By Ashley Yeager
“We hadn’t done anything by then,” he said during a Nov. 9 physics colloquium as he described the experiment called IceCube.
Because Halzen and his team were the clear winners in a race, which began in the 1970s, to build a kilometer-wide bucket to capture particles called neutrinos.
To cover just over a half mile of Antarctica with such a detector, Halzen’s team engineered 5,000 neutrino buckets to sit on 86 electronic wires, a bit like strings of Christmas lights. The team then fed each string a mile and a half into the ice near the South Pole.
The idea was that the instrument would detect blue light coming from the reaction of a single neutrino crashing into an ice atom. From that reaction, the physicists could start to tease apart where neutrinos and other high-energy showers of particles, called cosmic rays, come from. Now, the team has also begun adding to the instrument so it can probe what dark matter and dark energy are.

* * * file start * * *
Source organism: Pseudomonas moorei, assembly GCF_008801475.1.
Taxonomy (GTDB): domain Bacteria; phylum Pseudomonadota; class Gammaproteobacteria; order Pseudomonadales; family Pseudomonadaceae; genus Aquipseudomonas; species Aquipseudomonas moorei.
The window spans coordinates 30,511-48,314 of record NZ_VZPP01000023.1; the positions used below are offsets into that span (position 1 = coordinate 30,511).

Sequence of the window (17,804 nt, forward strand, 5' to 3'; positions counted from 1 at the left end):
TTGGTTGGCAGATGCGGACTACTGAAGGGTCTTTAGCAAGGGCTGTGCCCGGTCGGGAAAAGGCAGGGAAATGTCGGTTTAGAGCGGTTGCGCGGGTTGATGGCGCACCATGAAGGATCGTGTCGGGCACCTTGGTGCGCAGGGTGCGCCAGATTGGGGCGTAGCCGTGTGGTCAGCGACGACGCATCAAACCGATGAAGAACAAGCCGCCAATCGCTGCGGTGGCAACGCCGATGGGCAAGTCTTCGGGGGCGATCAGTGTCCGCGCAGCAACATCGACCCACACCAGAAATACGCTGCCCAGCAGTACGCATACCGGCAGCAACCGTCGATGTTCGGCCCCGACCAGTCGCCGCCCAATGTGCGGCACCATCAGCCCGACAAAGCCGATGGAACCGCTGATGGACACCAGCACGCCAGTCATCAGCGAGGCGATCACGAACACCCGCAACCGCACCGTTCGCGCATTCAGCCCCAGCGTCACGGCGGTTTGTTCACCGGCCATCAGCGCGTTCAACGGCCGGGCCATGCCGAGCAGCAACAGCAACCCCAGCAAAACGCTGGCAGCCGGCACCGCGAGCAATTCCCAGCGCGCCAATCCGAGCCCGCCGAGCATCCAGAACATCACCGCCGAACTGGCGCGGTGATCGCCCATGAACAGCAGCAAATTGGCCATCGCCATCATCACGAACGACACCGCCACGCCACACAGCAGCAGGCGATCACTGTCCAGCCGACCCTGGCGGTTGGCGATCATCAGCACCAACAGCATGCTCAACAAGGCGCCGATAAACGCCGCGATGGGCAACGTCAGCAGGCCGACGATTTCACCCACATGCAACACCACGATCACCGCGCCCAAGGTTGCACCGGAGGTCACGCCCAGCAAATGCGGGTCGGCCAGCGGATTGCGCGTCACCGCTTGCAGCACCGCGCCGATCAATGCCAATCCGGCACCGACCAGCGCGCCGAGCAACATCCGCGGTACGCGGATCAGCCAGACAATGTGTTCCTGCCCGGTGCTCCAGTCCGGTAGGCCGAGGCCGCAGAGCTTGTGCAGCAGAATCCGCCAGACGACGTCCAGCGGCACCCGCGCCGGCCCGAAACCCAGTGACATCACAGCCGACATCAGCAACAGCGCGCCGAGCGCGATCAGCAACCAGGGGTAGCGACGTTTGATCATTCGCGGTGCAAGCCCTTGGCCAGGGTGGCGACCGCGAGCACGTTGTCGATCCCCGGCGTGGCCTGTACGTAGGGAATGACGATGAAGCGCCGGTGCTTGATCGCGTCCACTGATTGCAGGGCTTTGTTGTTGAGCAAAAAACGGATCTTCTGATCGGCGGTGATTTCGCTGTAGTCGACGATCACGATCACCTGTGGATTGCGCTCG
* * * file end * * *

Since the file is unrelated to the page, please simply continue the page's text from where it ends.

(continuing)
Halzen said studying neutrinos is a lot like taking an X-ray, rather than a normal photo, of the galaxy and the universe. He added that even though there are some promising data points in IceCube’s preliminary scans, no one should get too excited. The neutrino buckets haven’t really seen anything, yet.
It’s a bit like the Large Hadron Collider not seeing the Higgs boson, he said. If scientists don’t see what they are looking for, it will be really interesting and may call for a re-write of the physics textbooks.
But, Halzen said, “I can tell you, we want to see something,” and, doing it before next year, when the discovery of cosmic rays turns a century old, would fulfill another of his physics dreams.